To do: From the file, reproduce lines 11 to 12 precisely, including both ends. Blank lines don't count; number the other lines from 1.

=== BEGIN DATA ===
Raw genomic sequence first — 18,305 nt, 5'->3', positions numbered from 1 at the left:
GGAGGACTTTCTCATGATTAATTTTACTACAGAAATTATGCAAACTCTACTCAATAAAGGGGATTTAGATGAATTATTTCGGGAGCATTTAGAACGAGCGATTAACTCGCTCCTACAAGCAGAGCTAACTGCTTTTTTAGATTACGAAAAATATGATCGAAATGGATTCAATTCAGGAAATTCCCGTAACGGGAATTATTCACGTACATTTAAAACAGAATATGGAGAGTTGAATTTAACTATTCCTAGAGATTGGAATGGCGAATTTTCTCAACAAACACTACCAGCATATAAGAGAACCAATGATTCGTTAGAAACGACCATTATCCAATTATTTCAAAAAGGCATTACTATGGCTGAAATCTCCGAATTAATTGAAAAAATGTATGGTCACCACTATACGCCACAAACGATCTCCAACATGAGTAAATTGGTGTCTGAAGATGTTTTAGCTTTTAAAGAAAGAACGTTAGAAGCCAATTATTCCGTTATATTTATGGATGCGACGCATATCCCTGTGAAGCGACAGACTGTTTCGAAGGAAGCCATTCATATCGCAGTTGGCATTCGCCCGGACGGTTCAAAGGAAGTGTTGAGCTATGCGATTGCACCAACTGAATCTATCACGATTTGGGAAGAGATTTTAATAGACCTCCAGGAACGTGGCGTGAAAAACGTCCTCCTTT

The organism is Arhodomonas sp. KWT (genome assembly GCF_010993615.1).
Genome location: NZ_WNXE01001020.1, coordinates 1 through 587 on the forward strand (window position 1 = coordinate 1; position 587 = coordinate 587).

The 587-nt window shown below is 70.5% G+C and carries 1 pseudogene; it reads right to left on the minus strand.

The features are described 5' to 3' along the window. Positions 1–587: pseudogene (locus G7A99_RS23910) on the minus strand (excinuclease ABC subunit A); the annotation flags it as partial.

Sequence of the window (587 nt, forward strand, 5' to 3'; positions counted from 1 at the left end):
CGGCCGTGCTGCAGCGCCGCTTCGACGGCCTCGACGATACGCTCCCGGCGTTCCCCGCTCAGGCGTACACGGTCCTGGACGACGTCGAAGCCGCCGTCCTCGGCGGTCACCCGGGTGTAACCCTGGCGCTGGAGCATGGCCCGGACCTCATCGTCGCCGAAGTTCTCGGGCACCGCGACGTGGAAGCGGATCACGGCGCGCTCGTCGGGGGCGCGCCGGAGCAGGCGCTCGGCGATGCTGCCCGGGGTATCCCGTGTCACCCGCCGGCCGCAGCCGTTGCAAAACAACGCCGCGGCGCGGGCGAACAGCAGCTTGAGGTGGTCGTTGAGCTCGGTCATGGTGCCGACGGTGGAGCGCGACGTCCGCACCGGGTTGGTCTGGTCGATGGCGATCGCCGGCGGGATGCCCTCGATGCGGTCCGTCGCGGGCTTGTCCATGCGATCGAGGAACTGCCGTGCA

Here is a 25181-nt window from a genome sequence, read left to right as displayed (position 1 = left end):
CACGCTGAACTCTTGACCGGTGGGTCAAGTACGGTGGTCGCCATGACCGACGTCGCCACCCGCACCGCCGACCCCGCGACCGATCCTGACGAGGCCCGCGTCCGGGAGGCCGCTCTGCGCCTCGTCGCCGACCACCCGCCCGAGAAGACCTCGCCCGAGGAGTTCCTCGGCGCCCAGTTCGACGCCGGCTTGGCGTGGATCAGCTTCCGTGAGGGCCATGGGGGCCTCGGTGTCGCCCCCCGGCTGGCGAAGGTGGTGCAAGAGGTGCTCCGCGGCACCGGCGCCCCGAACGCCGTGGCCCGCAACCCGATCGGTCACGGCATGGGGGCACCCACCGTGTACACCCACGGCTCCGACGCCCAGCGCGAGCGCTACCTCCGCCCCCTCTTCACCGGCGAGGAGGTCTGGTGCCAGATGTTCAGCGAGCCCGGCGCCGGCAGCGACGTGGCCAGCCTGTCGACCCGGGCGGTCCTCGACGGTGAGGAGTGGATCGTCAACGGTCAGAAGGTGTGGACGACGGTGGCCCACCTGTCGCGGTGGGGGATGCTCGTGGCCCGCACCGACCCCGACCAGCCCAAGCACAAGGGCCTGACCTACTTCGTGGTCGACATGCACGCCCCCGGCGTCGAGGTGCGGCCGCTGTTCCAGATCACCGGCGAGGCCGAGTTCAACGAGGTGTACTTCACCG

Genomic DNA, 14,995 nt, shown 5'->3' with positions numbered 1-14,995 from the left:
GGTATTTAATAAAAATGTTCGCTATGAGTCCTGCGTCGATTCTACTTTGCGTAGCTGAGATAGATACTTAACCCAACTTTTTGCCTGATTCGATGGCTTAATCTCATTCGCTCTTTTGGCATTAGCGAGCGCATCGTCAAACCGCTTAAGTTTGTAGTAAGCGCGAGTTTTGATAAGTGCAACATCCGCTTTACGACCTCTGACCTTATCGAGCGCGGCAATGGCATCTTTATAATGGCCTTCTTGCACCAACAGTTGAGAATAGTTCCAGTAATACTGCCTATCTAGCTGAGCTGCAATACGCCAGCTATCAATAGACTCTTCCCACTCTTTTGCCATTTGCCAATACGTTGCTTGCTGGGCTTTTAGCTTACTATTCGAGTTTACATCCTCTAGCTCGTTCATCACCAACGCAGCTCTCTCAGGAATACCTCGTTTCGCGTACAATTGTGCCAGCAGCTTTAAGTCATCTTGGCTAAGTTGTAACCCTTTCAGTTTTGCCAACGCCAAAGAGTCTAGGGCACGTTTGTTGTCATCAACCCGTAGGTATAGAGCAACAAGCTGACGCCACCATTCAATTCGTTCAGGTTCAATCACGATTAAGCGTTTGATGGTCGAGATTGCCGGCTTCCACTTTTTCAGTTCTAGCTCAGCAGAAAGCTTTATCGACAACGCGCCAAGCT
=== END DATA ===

Genomic DNA, 14,995 nt, shown 5'->3' with positions numbered 1-14,995 from the left:
GGTATTTAATAAAAATGTTCGCTATGAGTCCTGCGTCGATTCTACTTTGCGTAGCTGAGATAGATACTTAACCCAACTTTTTGCCTGATTCGATGGCTTAATCTCATTCGCTCTTTTGGCATTAGCGAGCGCATCGTCAAACCGCTTAAGTTTGTAGTAAGCGCGAGTTTTGATAAGTGCAACATCCGCTTTACGACCTCTGACCTTATCGAGCGCGGCAATGGCATCTTTATAATGGCCTTCTTGCACCAACAGTTGAGAATAGTTCCAGTAATACTGCCTATCTAGCTGAGCTGCAATACGCCAGCTATCAATAGACTCTTCCCACTCTTTTGCCATTTGCCAATACGTTGCTTGCTGGGCTTTTAGCTTACTATTCGAGTTTACATCCTCTAGCTCGTTCATCACCAACGCAGCTCTCTCAGGAATACCTCGTTTCGCGTACAATTGTGCCAGCAGCTTTAAGTCATCTTGGCTAAGTTGTAACCCTTTCAGTTTTGCCAACGCCAAAGAGTCTAGGGCACGTTTGTTGTCATCAACCCGTAGGTATAGAGCAACAAGCTGACGCCACCATTCAATTCGTTCAGGTTCAATCACGATTAAGCGTTTGATGGTCGAGATTGCCGGCTTCCACTTTTTCAGTTCTAGCTCAGCAGAAAGCTTTATCGACAACGCGCCAAGCT